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B.C.’s unregulated toxic drug supply kills 184 people in June

New data shows 184 people lost their lives to the unregulated drug supply in B.C. in June.

The figures come from the BC Coroners Service, which notes more than 1,200 deaths have been attributed to toxic drugs in the first six months of 2023.

It notes the communities experiencing the highest number of deaths are Vancouver, Surrey, and Greater Victoria.

The service says “illicit fentanyl continues to be the primary driver in unregulated drug deaths,” adding that drug or an analogue were found in more than 90 per cent of toxicology tests last month.

“Almost all unregulated drug deaths are the result of mixed drug toxicity,” the service explains, adding nearly three quarters of toxicology tests “indicated the presence of a stimulant.”


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“British Columbia is continuing to lose community members at record rates as a result of the toxicity of the unregulated drug market ,” said Chief Coroner Lisa Lapointe.

“Illicit fentanyl continues to drive the crisis, which is causing deaths in large and small municipalities, towns and cities across the province. This health emergency is not confined to one neighbourhood or one demographic. Anyone accessing an illicit substance is at risk of serious harm or death.”

The coroners service says the unregulated, toxic supply is the leading cause of death in B.C. for those aged 10 to 59.

It adds smoking is the mode of consumption in most of the suspected unregulated drug deaths, and that more than 80 per cent of the drug-related deaths so far this year happened indoors, nearly half of them in a home.

“As coroners, we speak every day to families who are grieving the loss of a loved one,” Lapointe said. “Our agency continues to recommend rapid expansion of a safer drug supply throughout the province to reduce the significant harms associated with the toxic illicit drug market and prevent future deaths.”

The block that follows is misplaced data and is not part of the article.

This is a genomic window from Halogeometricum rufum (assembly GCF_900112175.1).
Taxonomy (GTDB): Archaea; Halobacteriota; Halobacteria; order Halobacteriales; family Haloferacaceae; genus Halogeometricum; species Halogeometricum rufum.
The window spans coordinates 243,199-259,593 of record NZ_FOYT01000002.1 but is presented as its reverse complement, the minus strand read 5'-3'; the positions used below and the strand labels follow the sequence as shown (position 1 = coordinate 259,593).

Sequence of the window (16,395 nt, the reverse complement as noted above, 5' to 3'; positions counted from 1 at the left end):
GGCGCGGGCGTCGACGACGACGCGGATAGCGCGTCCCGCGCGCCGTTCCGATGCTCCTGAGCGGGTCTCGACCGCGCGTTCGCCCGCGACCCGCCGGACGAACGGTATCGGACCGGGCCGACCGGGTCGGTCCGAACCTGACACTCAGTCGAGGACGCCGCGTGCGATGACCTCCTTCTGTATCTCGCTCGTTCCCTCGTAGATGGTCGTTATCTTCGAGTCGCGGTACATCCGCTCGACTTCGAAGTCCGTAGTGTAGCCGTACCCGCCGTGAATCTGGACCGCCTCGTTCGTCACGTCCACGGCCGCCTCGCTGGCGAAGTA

In April, the province marked seven years since a public health emergency was declared over the toxic drug crisis. Since the declaration, the coroners service says 12,509 people have died.

“We know the illicit drug supply has become increasingly toxic and volatile since the COVID-19 pandemic. People who use drugs recreationally and regularly are all at high risk of a toxic drug poisoning. If you plan to use – whether at home, at a party or event – please stay safe,” Mental Health and Addictions Minister Jennifer Whiteside said Wednesday.



On Jan. 1, 2023, B.C. became the first province in Canada to decriminalize small amounts of drugs for personal consumption.

On Tuesday, the Ministry of Mental Health and Addictions said in response to an op-ed that criticized some of B.C.’s drug policies that the province is tackling the drug crisis from “every angle.”

It says it agrees with Delta Police Chief Neil Dubord’s assessment that “a whole-system approach” is needed to deal with the issue. However, the ministry goes on to say “decriminalization is one critical way” the province is tackling the problem.

The ministry adds the government plans to spend $1 billion — highlighted in its latest budget — toward addressing addiction, with $586 million included for “treatment and recovery.”

“Our government is working urgently to build an integrated and seamless system of mental-health and addictions care that works for all British Columbians, including new treatment and recovery options, and early intervention and prevention measures,” Whiteside added in her statement Wednesday.

“We know there is more to do, and we won’t stop working until we end this crisis.”

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